guished belles. In the matter of cloak?,
the modistes deserve a unanimous vote cf
thanks for the handsome styles they have
brought out this spring. La3t year a
lady carried on her back a bushel load of
jet and beads, wnich had a disagreeable
habit of fastening themselves in every
thing and the cloaks looked for the world
like propositions in Euclid worked out in
silk and pas3ementeri. Now the ladies
have charming little sacks, ba3quine3 and
paletots, with surplice or mantilla fronts,
lapels like those on a gentleman's frock
coat trimming of silk satin and lace, and
a coquettish sash tied behind. Since the
spring weather oar thoroughfares have
again become fit for pedestrians, Broad
way and Fifth avenue are constantly
dotted with those exquisite cloaks, and
the ends of the sashes flutter in the May
breeze like flags and streamers on the
shipping on a national festival. J) Y.
At a meeting of the penological society
of the state of Ohio, it was reported that
the apples in Northern Ohio have greatly
deteriorated in the pa3t thirty years.
Peaches, from general and spontaneous
growth, have come to need care and
cultivation. Three thousand acres of
grapes are under cultivation in Erie aci
Ottawa counties, including the islands
of Lake Erie, from which it is estimated
that two hundred thousand gallons of
wine were produced during the last year.
The pursuit or agriculture, with dili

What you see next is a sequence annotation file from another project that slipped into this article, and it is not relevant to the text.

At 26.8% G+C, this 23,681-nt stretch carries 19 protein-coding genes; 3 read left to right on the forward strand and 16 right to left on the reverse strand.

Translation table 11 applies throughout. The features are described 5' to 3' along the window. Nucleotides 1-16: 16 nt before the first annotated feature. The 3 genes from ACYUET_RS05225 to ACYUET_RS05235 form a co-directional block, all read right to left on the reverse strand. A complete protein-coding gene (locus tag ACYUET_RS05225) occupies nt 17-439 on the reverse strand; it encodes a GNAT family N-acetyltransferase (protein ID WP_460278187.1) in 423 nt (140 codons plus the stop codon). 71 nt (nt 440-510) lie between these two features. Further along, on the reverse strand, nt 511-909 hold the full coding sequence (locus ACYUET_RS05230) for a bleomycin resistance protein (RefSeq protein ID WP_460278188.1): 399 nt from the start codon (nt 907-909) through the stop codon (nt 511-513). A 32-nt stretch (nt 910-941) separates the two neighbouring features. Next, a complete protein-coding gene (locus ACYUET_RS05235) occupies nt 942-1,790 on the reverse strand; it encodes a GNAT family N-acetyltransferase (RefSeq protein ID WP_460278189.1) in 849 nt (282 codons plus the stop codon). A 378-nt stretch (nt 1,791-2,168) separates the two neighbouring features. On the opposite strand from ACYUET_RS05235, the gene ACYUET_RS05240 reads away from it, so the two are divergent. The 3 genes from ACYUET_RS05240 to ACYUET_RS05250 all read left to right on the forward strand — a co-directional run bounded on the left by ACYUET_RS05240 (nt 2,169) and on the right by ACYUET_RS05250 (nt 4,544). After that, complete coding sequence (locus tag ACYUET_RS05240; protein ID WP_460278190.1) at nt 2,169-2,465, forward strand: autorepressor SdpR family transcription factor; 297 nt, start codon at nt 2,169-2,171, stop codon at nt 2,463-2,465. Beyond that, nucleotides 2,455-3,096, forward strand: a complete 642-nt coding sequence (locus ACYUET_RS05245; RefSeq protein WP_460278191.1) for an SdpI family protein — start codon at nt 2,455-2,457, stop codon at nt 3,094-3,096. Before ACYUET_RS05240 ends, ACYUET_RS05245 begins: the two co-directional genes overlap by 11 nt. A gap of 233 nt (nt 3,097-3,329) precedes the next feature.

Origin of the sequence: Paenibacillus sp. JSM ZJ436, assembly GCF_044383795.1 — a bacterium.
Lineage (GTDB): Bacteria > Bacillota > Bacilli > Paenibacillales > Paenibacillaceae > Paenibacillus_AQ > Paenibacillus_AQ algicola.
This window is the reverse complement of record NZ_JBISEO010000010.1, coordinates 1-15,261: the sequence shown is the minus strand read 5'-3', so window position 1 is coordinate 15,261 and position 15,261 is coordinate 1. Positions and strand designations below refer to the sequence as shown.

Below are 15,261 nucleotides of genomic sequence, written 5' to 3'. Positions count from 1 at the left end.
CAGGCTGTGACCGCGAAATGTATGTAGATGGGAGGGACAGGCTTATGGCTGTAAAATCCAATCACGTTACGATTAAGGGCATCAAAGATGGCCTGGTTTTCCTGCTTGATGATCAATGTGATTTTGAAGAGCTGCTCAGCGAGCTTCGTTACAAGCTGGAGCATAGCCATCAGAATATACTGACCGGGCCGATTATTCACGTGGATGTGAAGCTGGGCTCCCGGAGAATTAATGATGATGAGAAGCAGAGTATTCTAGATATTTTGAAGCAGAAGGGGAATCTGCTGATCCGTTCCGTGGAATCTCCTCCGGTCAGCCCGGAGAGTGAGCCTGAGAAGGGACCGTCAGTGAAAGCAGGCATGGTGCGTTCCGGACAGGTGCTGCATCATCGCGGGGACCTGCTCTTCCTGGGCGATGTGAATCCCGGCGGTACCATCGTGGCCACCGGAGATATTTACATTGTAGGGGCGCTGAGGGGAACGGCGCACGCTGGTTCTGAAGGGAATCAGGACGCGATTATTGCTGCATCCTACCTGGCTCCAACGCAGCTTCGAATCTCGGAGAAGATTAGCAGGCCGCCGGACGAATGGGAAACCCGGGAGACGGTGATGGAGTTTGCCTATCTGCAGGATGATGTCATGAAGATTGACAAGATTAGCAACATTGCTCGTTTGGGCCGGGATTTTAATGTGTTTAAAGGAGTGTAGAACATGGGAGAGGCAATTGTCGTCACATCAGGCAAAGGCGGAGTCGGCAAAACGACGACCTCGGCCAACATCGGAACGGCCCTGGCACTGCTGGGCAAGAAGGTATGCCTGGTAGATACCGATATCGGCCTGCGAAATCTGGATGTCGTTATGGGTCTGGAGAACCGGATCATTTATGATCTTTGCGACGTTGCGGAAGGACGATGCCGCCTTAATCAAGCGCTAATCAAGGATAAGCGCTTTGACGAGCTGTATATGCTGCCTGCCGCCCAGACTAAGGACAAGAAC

gence and prudencet seldom fails of yield
ing, if not wealth, a moderate indepen
dence, ror the farmer who 13 not m
debt, and the produce cf whose farm is
sufficient, with industry and frugality,
to support his family, is in reality, indep
endent in his" circumstances as though he
were worth a million.
The latest horticultural device is tilt
of removing the stohes from fruits by a
process of gradual reduction, by extract
ing the ptt3 from shoots and grafting
them on stocks, and their own branches,
for successive seasons. The experiment
has been perfectly successful with the
Never feed your cattle in the yard
without' a 'rack,' Economy rightly
enough shrugs her shoulders at so slov
enly a practice. The actual loss to the
half a dozen racks and the expense cf
keeping them in complete repairs for
years. Any farmer who has an axe,
saw and auger, can make one.
After the horse i3 nine years old, it
is said that a wrinkle comes an the eye
lid at the upper corner of the eyelid ; a
year thereafter he ha3 one well-defined
wrinklofor each year over nine. . If, for
in stance, a horse has three wrinkles, ho
is twelve, if four, he is thirttoeD, fet?.
. S, Urn :